It seems strange to me that there actually is a serious proposal to turn over the safest air traffic control system in the world to a private corporation. This is clearly a misguided effort to solve the unpredictable FAA funding stream problems created by a dysfunctional legislature. Each year FAA budget planning is subject to political football that without doubt is a vehicle for some incumbents to encourage donations from the airline industry to benefit their reelection. As proposed, this effort to create a private corporation to manage ATC will be dominated by the airline industry. This is the same industry that pleaded for deregulation in 1978 and after deregulation was granted, almost every major airline eventually went bankrupt when forced to compete against each other. This is the same industry that has a terrible public image for treating the traveling customer with respect. Exactly how would turning the management of ATC over to a private corporation cause the airlines to fix their own problems?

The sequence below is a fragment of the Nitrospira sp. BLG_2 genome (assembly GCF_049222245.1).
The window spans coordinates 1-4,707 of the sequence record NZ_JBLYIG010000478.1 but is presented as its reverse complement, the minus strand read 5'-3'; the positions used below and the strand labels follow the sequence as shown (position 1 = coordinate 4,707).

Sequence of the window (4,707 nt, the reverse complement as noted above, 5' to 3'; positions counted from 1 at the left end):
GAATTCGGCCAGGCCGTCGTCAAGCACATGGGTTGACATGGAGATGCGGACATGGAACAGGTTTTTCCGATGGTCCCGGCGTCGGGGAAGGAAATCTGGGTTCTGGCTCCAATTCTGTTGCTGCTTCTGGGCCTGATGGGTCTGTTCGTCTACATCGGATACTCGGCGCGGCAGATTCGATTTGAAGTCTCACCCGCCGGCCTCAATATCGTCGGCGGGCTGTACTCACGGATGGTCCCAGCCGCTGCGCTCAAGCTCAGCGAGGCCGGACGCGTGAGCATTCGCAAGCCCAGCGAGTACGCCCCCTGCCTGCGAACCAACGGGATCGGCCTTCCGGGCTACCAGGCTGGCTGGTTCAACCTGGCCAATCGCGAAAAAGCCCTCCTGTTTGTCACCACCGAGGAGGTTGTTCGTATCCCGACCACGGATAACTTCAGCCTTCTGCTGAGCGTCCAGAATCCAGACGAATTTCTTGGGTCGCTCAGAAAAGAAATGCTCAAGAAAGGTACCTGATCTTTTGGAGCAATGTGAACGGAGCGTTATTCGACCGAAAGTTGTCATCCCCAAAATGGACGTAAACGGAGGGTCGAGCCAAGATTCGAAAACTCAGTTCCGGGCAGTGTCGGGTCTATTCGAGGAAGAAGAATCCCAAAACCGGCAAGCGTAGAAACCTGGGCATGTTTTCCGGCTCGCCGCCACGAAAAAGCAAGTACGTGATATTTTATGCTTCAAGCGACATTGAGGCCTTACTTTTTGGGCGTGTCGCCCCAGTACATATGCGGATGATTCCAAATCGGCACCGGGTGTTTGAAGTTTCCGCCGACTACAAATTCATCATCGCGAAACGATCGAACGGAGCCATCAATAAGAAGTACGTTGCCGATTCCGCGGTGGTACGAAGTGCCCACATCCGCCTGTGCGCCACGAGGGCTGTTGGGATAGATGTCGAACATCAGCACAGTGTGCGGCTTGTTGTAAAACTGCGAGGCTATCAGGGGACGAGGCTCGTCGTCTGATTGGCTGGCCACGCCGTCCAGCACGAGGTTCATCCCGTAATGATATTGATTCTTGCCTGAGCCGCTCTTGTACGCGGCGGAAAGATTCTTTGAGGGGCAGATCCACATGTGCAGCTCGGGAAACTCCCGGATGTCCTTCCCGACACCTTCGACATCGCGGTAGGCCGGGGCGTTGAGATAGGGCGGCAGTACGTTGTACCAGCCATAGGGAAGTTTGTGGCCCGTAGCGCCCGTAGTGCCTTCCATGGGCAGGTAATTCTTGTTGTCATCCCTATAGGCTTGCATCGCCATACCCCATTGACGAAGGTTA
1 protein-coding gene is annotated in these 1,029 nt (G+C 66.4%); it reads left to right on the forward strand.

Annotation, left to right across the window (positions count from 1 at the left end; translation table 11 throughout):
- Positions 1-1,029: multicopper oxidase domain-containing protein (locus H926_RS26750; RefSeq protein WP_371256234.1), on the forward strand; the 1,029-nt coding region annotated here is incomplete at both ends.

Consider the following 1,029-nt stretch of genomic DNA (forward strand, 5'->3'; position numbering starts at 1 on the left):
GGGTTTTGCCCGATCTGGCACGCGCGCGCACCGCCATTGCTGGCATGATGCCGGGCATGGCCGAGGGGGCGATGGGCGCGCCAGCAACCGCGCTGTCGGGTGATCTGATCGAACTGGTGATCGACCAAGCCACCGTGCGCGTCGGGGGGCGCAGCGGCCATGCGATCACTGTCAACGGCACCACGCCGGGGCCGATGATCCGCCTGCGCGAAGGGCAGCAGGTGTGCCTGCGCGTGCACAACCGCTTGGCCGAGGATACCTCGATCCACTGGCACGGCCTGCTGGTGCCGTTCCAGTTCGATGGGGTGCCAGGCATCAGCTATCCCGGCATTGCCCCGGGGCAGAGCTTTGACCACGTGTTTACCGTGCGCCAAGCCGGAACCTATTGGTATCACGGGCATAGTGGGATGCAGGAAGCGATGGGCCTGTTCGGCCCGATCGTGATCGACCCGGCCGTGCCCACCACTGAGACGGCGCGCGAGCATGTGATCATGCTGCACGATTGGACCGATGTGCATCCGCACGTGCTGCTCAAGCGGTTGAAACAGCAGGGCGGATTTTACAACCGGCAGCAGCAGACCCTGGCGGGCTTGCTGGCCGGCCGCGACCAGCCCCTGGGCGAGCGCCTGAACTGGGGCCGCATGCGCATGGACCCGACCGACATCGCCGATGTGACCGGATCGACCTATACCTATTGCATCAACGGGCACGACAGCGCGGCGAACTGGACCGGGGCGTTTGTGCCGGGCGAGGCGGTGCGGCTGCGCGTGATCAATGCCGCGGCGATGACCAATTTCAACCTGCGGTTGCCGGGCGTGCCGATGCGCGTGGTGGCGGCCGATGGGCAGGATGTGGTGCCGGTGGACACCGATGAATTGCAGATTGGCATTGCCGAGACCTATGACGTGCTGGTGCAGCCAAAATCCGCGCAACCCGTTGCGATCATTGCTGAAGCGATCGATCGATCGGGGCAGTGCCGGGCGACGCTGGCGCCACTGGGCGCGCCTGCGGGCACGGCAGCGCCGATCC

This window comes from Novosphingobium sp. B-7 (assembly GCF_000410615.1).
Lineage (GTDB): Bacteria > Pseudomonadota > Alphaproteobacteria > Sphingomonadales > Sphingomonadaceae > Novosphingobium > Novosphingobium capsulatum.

I have been a pilot since 1961, flew in the US military for a few years, and still an active flight instructor. I have zero confidence that an airline industry dominated private corporation managing ATC would fairly represent the interests on general aviation which is really the foundation and source of the qualities that make American aviation the world leader.

Posted by: Steven Gibb | July 17, 2017 2:23 PM    Report this comment

Again, I ask all of the Chicken Littles in the comentariat: how does 3 of 13 seats comprise "a takeover" or "domination" by the airlines? Sounds like a distinct minority, to me.

Posted by: Tom Yarsley | July 17, 2017 3:41 PM    Report this comment